Traction Tune on a Ripmo ??- Mtbr.com
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  1. #1
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    Traction Tune on a Ripmo ??

    Like most on this forum, I have been checking out the HD5. Sweet bike, one that I will have to demo sometime just to check it out. What caught my interest is the "Traction Tune" philosophy. I checked out a video by Jeff Kendall Weed where he talks with one of the engineers at Ibis about it. He mentioned that the Ripley V4 also was designed with "Traction Tune" and that it would be available on the Ripmo in the near future.

    I just got a Ripmo this summer and am digging it. Wandering if they are going to make any changes to the Ripmo linkages like the Ripmo AF has (Ripmo 2?) or if it will be a different tune for the shocks. Either way, I am confident I have a more than capable bike for my riding style.

    Thought I would throw this out for speculation, any thoughts ?

  2. #2
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    Great question. I was about to post a new thread asking if anyone had valid info about a new carbon Ripmo with the AF's linkage/geo/kinematics.

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    No info but the writing is on the wall, new Ripmo carbon w AF or slacker numbers isnít far out. Iíd bet next spring at the latest.


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    Quote Originally Posted by chowdapilot View Post
    No info but the writing is on the wall, new Ripmo carbon w AF or slacker numbers isnít far out. Iíd bet next spring at the latest.


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    If that is the case I will be holding on to my Ripmo for a long time. The AF stretches it out to hd5 length and might take away the overall trail feel out of it. I should read a few more AF reviews though to see what people are saying.

  5. #5
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    BikeMag alludes to this in their write up on the HD5

  6. #6
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    Quote Originally Posted by chowdapilot View Post
    No info but the writing is on the wall, new Ripmo carbon w AF or slacker numbers isnít far out. Iíd bet next spring at the latest.


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    Not convinced of this, Ripmo is pretty new, and Ibis stated the AF is targeted at different use, not just a cheaper option. I actually hope they keep the Ripmo as a well-balanced and capable trail bike that can be built light, I think it nails it both up and downhill. AF is great if your main focus is the down, enduro, or park laps.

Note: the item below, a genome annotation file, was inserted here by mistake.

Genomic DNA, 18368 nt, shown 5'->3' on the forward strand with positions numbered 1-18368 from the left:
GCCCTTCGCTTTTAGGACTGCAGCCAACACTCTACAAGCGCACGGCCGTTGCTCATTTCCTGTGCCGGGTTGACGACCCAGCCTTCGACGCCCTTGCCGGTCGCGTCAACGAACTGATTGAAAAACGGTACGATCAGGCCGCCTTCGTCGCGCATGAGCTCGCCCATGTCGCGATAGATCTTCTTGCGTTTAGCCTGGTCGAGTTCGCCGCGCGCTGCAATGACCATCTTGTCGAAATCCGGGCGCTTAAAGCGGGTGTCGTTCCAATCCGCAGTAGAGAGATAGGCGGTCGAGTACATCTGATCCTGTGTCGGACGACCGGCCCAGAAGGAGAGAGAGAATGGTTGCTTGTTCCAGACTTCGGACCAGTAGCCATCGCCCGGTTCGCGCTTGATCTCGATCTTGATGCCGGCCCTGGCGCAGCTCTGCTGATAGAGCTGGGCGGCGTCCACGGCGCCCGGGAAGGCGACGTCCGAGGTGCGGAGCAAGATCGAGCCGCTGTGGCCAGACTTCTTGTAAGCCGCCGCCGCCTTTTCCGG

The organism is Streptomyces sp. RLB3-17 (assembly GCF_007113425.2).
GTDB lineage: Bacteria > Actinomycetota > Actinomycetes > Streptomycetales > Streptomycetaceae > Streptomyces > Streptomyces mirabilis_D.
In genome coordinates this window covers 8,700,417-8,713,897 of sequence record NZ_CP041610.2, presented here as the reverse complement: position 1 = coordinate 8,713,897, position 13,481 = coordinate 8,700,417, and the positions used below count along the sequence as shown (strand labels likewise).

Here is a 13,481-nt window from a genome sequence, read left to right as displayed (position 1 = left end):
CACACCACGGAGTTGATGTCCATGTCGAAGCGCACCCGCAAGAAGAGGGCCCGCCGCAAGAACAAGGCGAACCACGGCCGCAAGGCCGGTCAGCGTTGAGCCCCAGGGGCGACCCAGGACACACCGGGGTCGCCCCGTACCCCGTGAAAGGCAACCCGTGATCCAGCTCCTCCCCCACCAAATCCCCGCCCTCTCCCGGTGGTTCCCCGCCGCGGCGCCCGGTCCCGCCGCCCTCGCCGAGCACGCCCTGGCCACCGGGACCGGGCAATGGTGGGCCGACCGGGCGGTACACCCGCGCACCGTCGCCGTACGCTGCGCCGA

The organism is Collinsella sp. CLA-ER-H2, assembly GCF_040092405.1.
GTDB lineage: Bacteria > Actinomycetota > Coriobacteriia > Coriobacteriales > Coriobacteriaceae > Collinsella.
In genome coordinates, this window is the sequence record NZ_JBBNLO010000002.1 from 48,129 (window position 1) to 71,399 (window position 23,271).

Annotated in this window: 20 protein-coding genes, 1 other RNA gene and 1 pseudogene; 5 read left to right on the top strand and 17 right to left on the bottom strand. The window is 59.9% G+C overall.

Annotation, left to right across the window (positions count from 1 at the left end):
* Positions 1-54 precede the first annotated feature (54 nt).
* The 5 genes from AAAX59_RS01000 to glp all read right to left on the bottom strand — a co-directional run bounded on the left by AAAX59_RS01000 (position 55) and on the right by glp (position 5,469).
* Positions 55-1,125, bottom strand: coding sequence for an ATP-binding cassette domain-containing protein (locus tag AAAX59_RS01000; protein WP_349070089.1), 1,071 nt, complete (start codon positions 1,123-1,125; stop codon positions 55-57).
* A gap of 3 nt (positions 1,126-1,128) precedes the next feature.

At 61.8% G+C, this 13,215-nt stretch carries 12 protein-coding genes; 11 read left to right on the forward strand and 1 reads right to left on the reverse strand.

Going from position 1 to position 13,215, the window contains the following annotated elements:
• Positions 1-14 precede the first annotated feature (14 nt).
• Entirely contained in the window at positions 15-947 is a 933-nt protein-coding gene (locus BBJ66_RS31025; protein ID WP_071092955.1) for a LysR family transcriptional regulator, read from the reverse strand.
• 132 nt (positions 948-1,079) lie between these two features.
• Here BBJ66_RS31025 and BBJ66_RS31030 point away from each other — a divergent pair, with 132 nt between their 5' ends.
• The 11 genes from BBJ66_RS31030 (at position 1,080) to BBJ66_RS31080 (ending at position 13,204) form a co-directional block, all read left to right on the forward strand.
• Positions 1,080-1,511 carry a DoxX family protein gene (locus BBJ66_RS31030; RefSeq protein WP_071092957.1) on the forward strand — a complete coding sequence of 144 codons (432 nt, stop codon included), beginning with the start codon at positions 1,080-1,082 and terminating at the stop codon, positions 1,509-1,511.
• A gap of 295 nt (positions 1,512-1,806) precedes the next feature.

I'm still hoping the next big push by Ibis is a 100mm XC/downcountry bike.

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    I'd be curious to know if the new rock guard above the lower link on the HD5 will make it's way to the current Ripmo and Ripley V4. It appears to be screwed in so I assume there would have to be some change to the current molds for that.

  8. #8
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    Quote Originally Posted by DrewBird View Post
    Not convinced of this, Ripmo is pretty new, and Ibis stated the AF is targeted at different use, not just a cheaper option. I actually hope they keep the Ripmo as a well-balanced and capable trail bike that can be built light, I think it nails it both up and downhill. AF is great if your main focus is the down, enduro, or park laps.

    I'm still hoping the next big push by Ibis is a 100mm XC/downcountry bike.
    The idea that people buying aluminum bikes are aggressive and thus need a more aggressive bike is nonsense. In my opinion this is marketing jargon for this is the new geo and weíre not ready to drop the carbon version yet. I agree the carbon Ripmo is the perfect trail bike but eventually it will change regardless . Those updates will be slacker and more progressive and where will that land you? Sounds like a carbon AF to me.


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  9. #9
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    am I missing something, or couldn't they achieve most of the traction tune by speccing a different shock (and even having it available as an aftermarket purchase/tune) would it need a new linkage?!

  10. #10
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    "Traction Tune" is just lighter damping. If you have a X2 and Grip2 back off the adjusters. If you have less adjustable suspension send it to Diaz Suspension Design with a request for a light, plush tune.
    Keep the Country country.

  11. #11
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    Quote Originally Posted by Lelandjt View Post
    "Traction Tune" is just lighter damping. If you have a X2 and Grip2 back off the adjusters. If you have less adjustable suspension send it to Diaz Suspension Design with a request for a light, plush tune.